Ann Patchett was born in Los Angeles in 1963. Her mother was a nurse and her father was a police officer. Patchett earned her bachelor of arts from Sarah Lawrence College and her masters in creative writing from the University of Iowa.

Bel Canto, Patchett’s fourth novel, was published in 2001. The novel was originally inspired by an incident that took place in December 1996, when a group of fourteen terrorists took over the Japanese Embassy in Lima, Peru. The terrorists held seventy-two hostages for four months before government troops stormed the building and killed all the terrorists. One hostage and two soldiers were also killed. Patchett’s novel focuses not on the political underpinnings of the hostage crisis, but on the kinds of relationships that might have developed between the hostages themselves and between the hostages and the terrorists during those four months of captivity. Patchett had read news reports that described the hostages and terrorists playing chess and soccer, and ordering out for large pizzas. These details were the seeds of Bel Canto, which won the PEN/Faulkner Award and the Orange Prize.

Patchett has said that Bel Canto was inspired most directly by Thomas Mann’s classic novella The Magic Mountain. In Mann’s novella, a man visits a sanitarium for patients with tuberculosis and finds that isolation and proximity to death heightens his senses, increases his sexual desire, and causes him to think more deeply about life. In Patchett’s novel, the four months of captivity enable both hostages and terrorists to experience life more vividly and profoundly.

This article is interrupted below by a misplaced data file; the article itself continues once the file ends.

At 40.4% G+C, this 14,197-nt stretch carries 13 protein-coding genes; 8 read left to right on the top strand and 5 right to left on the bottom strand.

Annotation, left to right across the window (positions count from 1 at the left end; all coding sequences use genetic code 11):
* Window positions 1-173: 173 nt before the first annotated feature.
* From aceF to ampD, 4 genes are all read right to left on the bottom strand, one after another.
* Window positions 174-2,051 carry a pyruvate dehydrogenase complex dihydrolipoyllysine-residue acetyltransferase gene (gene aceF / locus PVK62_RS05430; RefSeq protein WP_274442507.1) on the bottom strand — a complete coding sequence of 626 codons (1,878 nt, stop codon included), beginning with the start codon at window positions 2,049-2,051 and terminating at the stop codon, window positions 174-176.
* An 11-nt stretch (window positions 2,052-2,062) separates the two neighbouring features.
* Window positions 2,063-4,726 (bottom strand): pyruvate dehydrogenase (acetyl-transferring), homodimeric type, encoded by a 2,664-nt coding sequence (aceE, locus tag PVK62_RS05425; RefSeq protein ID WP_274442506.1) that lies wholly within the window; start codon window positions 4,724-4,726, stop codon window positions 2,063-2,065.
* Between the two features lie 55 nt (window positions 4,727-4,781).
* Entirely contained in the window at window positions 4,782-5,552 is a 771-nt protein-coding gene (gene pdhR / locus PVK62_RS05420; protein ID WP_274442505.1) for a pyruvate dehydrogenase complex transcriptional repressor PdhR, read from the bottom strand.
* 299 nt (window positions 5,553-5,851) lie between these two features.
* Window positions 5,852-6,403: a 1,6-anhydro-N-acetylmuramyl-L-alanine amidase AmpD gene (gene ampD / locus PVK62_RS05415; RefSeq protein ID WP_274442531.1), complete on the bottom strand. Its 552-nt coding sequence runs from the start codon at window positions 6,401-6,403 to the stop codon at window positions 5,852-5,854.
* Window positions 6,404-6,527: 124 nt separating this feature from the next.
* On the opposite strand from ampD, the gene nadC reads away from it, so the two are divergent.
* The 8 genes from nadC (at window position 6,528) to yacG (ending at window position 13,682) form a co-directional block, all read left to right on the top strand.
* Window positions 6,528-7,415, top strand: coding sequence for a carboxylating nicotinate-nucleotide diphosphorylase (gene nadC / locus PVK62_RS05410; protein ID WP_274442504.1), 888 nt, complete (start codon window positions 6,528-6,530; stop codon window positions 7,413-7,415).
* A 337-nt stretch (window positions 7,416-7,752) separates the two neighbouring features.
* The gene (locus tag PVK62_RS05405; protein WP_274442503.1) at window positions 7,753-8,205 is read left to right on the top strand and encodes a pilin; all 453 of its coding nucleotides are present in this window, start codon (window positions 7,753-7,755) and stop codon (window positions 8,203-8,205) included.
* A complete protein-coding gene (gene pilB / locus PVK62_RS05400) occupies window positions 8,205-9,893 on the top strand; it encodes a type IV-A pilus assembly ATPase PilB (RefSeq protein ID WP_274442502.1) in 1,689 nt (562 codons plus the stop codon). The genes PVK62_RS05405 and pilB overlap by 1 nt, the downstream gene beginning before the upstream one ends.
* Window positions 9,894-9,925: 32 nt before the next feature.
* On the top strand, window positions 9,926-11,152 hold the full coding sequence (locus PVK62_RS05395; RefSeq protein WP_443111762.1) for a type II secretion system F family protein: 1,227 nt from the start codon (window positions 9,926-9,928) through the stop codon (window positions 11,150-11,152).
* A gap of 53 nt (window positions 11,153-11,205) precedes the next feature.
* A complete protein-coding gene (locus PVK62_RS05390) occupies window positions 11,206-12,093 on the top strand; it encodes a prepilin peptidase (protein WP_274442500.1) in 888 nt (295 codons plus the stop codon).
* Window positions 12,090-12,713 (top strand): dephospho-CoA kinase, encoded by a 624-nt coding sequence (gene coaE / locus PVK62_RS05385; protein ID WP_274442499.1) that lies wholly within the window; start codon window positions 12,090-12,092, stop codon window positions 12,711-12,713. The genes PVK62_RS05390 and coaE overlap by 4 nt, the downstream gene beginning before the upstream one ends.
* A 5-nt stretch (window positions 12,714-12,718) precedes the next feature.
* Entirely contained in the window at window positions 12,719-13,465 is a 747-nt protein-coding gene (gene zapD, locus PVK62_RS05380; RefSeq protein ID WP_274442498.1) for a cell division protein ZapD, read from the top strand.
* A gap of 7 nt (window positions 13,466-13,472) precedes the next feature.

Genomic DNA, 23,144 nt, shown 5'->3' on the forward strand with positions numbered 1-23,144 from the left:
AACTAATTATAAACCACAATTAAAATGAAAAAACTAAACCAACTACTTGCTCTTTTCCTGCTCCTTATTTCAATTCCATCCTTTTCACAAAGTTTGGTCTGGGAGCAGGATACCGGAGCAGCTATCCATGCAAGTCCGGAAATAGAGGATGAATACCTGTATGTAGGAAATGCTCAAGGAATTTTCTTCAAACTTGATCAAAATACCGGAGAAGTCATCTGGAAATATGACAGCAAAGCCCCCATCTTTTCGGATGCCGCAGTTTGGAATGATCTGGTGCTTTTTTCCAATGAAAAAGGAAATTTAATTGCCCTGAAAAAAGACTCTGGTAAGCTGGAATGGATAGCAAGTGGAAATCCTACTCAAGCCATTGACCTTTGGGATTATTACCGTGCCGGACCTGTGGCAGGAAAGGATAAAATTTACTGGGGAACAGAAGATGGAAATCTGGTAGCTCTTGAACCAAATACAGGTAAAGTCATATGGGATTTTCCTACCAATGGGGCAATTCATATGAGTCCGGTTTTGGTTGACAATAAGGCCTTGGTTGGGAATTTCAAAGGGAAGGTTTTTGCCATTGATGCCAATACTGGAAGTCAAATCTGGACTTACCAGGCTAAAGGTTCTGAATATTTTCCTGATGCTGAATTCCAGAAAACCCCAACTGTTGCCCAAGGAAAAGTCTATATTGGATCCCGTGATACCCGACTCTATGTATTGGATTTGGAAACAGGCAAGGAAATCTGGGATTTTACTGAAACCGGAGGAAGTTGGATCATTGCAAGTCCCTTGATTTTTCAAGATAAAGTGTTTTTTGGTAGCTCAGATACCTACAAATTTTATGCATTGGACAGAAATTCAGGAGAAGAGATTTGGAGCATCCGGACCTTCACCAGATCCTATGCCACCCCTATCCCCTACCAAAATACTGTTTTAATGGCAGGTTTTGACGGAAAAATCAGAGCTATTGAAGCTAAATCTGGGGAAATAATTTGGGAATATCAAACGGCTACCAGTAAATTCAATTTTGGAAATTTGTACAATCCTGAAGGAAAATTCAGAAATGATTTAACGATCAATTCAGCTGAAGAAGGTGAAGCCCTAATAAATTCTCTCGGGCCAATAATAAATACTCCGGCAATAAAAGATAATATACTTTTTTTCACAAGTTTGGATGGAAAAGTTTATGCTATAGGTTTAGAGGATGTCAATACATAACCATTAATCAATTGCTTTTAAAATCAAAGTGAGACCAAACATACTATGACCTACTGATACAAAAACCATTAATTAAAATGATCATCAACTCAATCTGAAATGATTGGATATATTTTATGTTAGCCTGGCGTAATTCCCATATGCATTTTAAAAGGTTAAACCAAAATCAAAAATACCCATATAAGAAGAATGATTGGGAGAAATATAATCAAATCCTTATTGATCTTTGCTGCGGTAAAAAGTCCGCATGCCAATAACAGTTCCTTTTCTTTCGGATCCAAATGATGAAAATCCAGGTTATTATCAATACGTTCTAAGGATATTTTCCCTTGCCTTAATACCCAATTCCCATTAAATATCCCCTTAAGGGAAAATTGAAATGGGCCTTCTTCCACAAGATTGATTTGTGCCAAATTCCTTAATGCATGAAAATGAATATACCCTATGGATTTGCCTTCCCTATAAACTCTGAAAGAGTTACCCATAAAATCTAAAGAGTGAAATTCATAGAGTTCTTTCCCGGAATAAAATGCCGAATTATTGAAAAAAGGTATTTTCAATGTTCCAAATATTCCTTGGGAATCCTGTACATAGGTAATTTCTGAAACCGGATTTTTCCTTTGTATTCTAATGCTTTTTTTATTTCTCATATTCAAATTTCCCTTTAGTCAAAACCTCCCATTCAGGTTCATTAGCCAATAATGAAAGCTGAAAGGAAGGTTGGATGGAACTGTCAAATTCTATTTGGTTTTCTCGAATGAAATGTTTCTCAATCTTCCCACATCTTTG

On the surface, Patchett’s life seems unrelated to the story she tells in her novel Bel Canto. But Patchett shares some of the feelings of her character Roxanne Coss, who is adored by strangers who don’t really know her. During interviews about Bel Canto, Patchett has talked about the disconnect she feels between her book tours, where fans greet her with adulation, and her normal life, where she sticks to an everyday routine—writing, taking care of her grandmother, and hanging out with her dog.

In addition to Bel Canto, Patchett has written three novels and one memoir about a friendship. Her first novel, The Patron Saint of Liars (1992), is about a young woman who gets pregnant, flees her marriage, and goes to a home for unwed mothers run by nuns. Patchett’s second novel, Taft (1994), is set in a Memphis blues bar. It tells the story of a black man who gives up his dreams of being a drummer in order to manage a bar and make enough money to please his wife. The Magician’s Assistant (1997), Patchett’s third novel, tells the story of a woman who is married to the gay magician she assists. Patchett’s memoir, ‘Truth and Beauty,’ A Tale of Friendship (2004), is about Lucy Grealy, a writer and a dear friend of Patchett’s. The memoir, written after Grealy’s suicide, describes Patchett’s relationship with Grealy as the central sustaining relationship of Patchett’s life.

Patchett lives in Nashville, Tennessee.